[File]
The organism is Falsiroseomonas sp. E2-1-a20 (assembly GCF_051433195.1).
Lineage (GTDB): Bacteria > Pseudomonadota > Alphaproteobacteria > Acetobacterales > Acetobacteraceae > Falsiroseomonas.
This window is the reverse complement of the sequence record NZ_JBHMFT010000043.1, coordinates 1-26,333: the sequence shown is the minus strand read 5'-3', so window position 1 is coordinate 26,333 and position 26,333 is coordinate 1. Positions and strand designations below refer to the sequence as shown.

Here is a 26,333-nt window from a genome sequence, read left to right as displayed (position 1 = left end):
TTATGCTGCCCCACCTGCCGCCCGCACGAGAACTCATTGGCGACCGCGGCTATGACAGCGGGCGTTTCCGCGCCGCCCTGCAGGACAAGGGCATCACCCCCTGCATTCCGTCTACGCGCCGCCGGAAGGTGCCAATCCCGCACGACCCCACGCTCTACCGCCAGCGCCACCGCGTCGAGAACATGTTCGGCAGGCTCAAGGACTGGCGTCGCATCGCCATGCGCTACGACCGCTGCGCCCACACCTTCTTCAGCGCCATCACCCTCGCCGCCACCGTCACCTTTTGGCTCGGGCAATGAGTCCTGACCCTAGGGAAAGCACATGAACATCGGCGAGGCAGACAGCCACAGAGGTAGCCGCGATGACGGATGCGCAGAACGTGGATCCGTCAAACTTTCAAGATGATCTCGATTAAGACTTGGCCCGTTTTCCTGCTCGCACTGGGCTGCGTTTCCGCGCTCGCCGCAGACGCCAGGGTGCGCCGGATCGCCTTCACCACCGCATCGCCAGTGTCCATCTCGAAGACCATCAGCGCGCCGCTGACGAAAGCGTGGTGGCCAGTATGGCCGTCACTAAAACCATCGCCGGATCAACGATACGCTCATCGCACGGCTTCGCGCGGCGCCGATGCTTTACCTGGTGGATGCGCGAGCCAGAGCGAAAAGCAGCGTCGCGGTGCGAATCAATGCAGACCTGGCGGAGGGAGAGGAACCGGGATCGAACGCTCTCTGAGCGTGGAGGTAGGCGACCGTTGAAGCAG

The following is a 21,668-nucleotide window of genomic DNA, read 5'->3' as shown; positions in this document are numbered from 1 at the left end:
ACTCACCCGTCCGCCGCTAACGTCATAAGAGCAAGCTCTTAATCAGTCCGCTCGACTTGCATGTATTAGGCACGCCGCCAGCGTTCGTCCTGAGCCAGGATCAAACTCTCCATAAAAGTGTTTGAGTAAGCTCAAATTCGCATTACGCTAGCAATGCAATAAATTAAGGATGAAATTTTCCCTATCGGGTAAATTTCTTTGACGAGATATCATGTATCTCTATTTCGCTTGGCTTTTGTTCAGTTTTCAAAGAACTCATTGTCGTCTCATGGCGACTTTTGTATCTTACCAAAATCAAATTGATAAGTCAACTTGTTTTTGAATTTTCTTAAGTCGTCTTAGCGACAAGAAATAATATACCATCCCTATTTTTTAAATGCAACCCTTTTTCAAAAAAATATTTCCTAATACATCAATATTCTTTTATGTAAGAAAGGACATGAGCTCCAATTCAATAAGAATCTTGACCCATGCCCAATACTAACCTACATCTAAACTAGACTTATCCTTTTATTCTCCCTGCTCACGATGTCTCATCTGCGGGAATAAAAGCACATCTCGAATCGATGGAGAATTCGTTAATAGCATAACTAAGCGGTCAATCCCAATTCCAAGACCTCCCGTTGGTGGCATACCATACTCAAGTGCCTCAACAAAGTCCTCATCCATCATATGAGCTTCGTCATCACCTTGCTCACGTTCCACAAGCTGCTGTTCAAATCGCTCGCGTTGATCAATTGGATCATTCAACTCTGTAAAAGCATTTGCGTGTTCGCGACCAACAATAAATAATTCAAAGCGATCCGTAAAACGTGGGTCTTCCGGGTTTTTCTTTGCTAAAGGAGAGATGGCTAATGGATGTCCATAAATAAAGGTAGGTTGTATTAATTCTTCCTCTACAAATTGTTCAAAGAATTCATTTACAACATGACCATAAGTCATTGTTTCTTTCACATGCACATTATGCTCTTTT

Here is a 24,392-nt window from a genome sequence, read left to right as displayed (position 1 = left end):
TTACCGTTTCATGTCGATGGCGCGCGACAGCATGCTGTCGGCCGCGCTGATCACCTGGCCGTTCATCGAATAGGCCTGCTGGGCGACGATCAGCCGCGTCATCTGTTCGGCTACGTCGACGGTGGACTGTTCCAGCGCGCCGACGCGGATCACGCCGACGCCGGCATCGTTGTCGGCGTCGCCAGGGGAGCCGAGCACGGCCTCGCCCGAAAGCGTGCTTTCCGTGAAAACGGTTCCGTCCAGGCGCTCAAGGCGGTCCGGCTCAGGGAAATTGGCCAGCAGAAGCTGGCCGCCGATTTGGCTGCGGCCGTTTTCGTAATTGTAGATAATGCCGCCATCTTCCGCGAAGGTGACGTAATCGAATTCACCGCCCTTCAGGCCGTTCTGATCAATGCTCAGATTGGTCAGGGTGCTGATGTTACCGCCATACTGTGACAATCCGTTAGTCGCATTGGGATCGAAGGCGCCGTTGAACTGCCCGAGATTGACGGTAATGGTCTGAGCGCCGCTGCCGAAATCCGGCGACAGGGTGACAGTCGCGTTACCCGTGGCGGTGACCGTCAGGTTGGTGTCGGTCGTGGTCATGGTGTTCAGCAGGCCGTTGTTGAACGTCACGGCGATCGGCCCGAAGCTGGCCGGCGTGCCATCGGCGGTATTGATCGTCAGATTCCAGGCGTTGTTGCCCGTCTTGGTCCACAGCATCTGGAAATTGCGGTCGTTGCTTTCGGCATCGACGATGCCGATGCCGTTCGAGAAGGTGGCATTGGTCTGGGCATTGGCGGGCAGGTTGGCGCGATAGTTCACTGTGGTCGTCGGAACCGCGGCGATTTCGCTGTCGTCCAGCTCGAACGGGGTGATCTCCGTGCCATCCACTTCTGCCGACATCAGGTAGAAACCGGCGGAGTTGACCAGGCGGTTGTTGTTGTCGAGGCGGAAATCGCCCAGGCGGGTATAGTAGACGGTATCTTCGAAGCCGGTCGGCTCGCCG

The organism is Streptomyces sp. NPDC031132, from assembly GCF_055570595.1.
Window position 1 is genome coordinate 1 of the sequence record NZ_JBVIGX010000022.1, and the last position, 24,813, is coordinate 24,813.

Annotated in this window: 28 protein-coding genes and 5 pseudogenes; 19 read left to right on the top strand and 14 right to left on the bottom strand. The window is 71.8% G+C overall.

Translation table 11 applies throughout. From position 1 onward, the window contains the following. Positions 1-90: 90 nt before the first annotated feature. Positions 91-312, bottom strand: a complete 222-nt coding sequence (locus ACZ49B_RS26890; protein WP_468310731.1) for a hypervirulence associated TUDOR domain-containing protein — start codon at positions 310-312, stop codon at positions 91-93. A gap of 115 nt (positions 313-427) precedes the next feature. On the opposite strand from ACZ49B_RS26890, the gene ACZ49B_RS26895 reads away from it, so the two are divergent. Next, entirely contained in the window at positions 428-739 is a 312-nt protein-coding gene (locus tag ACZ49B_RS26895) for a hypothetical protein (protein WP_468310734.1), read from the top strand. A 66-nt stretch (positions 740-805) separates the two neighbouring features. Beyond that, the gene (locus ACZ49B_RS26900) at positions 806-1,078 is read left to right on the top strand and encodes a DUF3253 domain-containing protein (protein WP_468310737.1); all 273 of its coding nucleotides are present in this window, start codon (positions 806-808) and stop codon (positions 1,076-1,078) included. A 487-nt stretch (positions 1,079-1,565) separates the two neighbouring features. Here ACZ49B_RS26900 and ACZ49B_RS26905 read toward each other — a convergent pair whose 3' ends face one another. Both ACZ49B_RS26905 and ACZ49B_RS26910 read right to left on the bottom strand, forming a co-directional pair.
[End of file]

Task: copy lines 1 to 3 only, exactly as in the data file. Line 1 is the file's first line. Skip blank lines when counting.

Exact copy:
The organism is Falsiroseomonas sp. E2-1-a20 (assembly GCF_051433195.1).
Lineage (GTDB): Bacteria > Pseudomonadota > Alphaproteobacteria > Acetobacterales > Acetobacteraceae > Falsiroseomonas.
This window is the reverse complement of the sequence record NZ_JBHMFT010000043.1, coordinates 1-26,333: the sequence shown is the minus strand read 5'-3', so window position 1 is coordinate 26,333 and position 26,333 is coordinate 1. Positions and strand designations below refer to the sequence as shown.